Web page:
By Roli Srivastava
MUMBAI, Nov 1 (Thomson Reuters Foundation) - Mumbai police have arrested 30 men trying to fly to Kuwait on fake tickets and visas and are looking for the unlicensed recruitment agents who charged them 100,000 rupees ($1,500) to arrange their travel to jobs in the Gulf state.
The men from Uttar Pradesh state in northern India were arrested on Tuesday when they tried checking in at the airport with fake tickets, police said. The men have been charged with cheating and forgery and are being held in custody.
Lata Sirsat, senior inspector with the Mumbai police, said a police team was going to Uttar Pradesh to find the unauthorised recruitment agents who duped these men with fake documents.
"All the men are in their 30s and poor," she told the Thomson Reuters Foundation.
Indian officials are trying to crack down on unauthorised agents who promise to organise well paid jobs as cleaners and labourers in the Gulf states but cheat people along the way with complaints ranging from non-payment of wages to physical abuse.
Adverts asking workers seeking jobs overseas to only go through licensed agents are played on the radio daily.
Vivek Sharma, the protector of emigrants in Uttar Pradesh, said this case of fraud was rare.
"This fake ticket fraud and on such a scale involving 30 people is the first such instance that I have come across," Sharma told the Thomson Reuters Foundation.
Uttar Pradesh is among the poorest states in India and poverty and lack of jobs force many to migrate to major cities such as Mumbai but campaigners said seeking jobs in the Gulf states is a new development.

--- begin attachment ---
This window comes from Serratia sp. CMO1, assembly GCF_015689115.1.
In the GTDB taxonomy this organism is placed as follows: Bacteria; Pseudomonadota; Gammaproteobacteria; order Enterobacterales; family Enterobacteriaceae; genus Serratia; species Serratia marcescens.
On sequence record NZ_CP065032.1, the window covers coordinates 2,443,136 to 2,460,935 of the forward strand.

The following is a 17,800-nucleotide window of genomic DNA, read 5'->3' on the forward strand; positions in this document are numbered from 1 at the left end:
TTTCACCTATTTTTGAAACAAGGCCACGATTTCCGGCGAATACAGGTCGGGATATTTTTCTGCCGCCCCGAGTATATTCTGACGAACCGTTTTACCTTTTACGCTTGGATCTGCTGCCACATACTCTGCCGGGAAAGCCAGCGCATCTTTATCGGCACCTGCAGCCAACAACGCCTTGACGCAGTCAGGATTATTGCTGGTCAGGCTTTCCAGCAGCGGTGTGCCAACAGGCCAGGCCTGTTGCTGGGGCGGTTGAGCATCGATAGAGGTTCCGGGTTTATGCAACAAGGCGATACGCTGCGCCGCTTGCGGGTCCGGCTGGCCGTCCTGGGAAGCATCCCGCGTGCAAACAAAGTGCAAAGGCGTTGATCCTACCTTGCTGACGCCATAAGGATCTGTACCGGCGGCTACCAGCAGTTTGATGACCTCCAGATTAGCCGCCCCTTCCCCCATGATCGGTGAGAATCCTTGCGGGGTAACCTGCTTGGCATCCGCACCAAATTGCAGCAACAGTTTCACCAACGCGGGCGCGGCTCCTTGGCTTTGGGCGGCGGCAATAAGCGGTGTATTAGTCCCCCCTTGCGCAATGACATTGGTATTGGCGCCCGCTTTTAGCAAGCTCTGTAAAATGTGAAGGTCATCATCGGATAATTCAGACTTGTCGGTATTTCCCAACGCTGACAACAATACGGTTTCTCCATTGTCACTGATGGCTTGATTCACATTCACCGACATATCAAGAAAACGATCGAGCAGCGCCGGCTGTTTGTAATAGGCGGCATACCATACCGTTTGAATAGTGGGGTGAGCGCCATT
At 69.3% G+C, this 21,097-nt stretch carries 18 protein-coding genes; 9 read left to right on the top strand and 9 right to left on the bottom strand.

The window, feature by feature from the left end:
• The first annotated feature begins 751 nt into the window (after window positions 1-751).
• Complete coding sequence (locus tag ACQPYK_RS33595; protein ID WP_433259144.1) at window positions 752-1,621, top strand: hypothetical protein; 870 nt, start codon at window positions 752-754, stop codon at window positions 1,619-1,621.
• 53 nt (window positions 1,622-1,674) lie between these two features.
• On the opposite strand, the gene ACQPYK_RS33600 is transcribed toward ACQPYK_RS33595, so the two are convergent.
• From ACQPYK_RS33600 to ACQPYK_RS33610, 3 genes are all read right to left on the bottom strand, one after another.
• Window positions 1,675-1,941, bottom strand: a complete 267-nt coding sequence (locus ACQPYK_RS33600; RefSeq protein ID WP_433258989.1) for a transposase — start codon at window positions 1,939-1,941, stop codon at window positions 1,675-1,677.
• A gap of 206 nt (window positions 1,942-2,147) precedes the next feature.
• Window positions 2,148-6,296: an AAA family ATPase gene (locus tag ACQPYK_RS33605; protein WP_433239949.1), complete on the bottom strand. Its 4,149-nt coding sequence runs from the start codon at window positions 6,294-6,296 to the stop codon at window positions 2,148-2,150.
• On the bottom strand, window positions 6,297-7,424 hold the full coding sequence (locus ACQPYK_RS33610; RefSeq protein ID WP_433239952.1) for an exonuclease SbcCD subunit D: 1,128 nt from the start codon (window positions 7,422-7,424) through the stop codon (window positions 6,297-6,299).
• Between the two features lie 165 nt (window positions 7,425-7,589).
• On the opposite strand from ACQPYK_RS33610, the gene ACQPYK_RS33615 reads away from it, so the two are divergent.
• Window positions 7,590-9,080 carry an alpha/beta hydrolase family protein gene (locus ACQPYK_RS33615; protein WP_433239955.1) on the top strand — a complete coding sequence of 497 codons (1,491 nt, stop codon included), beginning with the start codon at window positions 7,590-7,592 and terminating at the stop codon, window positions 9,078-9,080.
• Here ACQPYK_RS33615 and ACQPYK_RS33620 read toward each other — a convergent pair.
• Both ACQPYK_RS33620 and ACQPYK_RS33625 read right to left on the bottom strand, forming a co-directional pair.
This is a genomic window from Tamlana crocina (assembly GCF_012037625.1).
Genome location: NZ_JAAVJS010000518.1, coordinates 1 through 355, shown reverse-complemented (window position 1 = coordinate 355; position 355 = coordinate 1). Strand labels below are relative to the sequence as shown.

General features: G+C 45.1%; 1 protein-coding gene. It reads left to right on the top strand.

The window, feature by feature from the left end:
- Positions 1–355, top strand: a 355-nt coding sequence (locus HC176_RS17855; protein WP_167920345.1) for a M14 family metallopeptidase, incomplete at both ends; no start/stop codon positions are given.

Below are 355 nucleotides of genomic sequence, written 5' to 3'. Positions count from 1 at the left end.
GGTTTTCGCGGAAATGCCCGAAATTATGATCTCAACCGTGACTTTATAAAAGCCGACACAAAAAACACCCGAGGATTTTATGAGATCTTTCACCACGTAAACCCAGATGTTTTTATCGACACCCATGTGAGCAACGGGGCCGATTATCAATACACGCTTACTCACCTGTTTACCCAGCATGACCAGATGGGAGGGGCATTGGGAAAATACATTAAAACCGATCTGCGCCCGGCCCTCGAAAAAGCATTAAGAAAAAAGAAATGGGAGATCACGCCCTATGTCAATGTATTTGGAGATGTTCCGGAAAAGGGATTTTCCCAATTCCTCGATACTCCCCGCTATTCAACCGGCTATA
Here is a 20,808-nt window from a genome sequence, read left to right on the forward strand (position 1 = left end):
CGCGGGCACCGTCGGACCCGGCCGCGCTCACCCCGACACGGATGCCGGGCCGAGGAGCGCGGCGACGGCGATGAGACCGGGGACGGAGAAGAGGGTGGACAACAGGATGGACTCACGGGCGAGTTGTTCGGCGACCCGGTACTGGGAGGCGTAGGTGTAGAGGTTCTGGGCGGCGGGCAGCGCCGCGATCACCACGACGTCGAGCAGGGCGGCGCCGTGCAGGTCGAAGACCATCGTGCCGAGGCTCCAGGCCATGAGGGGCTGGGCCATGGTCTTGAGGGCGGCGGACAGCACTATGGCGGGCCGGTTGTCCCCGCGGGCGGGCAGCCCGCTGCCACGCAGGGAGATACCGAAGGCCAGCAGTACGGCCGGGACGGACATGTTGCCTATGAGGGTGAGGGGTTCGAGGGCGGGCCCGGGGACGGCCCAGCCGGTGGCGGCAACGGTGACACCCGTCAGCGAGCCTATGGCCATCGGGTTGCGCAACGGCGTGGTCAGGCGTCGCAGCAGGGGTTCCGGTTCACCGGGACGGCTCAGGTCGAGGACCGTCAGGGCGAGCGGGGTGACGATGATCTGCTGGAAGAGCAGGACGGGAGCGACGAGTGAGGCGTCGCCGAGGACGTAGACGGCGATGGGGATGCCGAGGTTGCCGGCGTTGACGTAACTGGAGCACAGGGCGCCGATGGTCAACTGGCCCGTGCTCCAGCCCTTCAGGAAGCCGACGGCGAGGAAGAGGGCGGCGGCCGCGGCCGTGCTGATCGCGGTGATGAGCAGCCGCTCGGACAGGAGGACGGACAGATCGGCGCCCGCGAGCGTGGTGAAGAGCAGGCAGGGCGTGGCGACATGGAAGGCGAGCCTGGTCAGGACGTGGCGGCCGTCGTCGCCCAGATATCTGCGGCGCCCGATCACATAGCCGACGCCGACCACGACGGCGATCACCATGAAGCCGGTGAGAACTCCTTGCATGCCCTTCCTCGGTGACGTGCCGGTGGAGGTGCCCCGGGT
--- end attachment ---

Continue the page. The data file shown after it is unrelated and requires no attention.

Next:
"This trend started about two to three years ago and now most people going to the Gulf are from Uttar Pradesh. They are very poor people and in many cases their villages don't even have roads," said migrant rights activist Bhim Reddy.
Government figures show there are some six million Indian migrants in the six Gulf states of Bahrain, Kuwait, Qatar, Saudi Arabia, United Arab Emirates and Oman.
($1 = 64.5850 Indian rupees)
(Reporting by Roli Srivastava @Rolionaroll; Editing by Belinda Goldsmith; Please credit Thomson Reuters Foundation, the charitable arm of Thomson Reuters, that covers humanitarian news, women's rights, trafficking, property rights, climate change and resilience. Visit news.trust.org)
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